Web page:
It helps explain why he’s packing on weight so easily, even for him. Type L’s are known for uniquely challenging rut cycles.

He looks around his dorm room the day after grades are posted and concedes defeat to the little voice pointing out how horrible a rut would be with a shared room, in mixed secondary-gender dorms with too many people using bathrooms he has to cross a hall to access. He’s already taken his last pill, and while it could be weeks before the hormones flush out of his system, he packs his things and heads home.


Victor is lazing about at home, taking advantage of the last of his biyearly medical leave, when he sees the video. He’s wearing his softest day clothes, and has temporarily discarded a half-melted bag of ice by throwing it into the kitchen, uncaring of where it landed. Now he’s covered in the soothing warmth of Makkachin, which settles him in a different way despite not helping with the residual soreness from his heat.

Heats tend to leave his mind hazy and a bit blank, and often he gets his best routine ideas during the recovery period. This time, as last time, he’s coming up disappointingly blank and has taken to surfing his phone and getting caught up on social media.

Perhaps he should have more recollection of Yuuri Katsuki from before the Grand Prix Final, but all he has is a vague recollection of him periodically showing up in the rankings. Victor hadn’t been paying too much attention the last few years, too focused on gearing up for his own programs. There’s frustratingly little of him on social media, mostly he’s in the background or partnered in posts with Phichit Chulanont. What Victor’s seeing paints Yuuri as meek and camera shy.

After the dominant display at the banquet, the dancing that was obviously so targeted at impressing Victor, he had been surprised, and a bit disappointed, to not hear from Yuuri again.

And then a ping in the corner of his screen with a link from Chris, and Victor’s eyes go wide, lips parted in wonder. It’s Yuuri Katsuki, dancing to Victor’s program.

Why isn’t Yuuri Katsuki better known if he can skate like this?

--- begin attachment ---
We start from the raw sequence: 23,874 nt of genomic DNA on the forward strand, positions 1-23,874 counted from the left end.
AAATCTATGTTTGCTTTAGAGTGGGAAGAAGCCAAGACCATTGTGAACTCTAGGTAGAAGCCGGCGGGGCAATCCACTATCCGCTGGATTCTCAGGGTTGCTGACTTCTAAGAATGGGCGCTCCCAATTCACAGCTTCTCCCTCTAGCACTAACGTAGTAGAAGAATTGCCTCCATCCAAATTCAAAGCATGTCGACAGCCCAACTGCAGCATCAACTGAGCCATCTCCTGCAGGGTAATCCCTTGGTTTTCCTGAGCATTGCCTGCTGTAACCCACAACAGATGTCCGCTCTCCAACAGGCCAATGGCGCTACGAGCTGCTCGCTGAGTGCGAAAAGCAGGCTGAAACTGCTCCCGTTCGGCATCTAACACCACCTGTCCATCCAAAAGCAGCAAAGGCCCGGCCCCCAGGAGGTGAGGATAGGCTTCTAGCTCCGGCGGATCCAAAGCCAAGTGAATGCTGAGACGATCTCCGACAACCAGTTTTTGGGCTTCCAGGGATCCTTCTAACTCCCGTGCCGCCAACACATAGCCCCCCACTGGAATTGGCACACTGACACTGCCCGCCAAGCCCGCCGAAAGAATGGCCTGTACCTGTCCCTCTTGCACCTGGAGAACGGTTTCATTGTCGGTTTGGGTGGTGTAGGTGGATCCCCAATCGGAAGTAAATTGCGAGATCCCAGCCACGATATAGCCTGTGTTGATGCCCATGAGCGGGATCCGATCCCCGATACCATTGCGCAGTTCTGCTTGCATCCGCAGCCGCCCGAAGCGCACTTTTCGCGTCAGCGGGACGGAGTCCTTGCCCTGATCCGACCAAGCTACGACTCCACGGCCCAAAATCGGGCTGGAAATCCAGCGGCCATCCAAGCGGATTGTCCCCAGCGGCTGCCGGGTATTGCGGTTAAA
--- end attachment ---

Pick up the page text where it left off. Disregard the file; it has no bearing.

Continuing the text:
Victor pets Makkachin’s head and her tail thumps pleasingly against his legs. Yuuri Katsuki and all of his contrary information is swishing around in Victor’s brain, back and forth, like precisely choreographed step sequences.

Wouldn’t it be a surprise to the fans, if someone who bombed so spectacularly the year before came back a winner?

The idea rolls over and over in his head, and before he knows it he’s checking the price of plane tickets to Japan, scouring the comments to the video on social media to find where the video was taken, so he can figure out where Yuuri is now. He eventually finds an old news article on Google, badly translated, but enough for him to read that Yuuri’s family runs a hot spring. He cross checks that with the information available on the poster for the youtube account with the video. It includes the name of an ice rink, and between that and the rest of what he's found he’s able to find a location that seems a likely match.

Victor stretches, Makkachin abandons him to go drink water out of her bow, and his shirt pulls up above his belly button. Victor’s body lights up, full of residual aches and soreness in his wrists, his shoulders, his back and thighs, and deep inside his core, where he’s inflamed and feels just shy of bruised. He just spent 3 days fucking himself with knotting toys slathered in synthetic alpha pheromones. A hot spring sounds good.  

He returns to his phone and pulls up the tab with information for the only hot spring in Hasetsu-Cho. He books the hot spring and the plane ticket. He’s always had good luck; if he can’t find Yuuri there he’ll start asking around.

Nobody with that level of talent and skill should have bombed at the Grand Prix. Victor is going to find out why, and then, if he still wants to, he’s going to fix it.

Who knows, perhaps the change is what he needs to find more inspiration himself.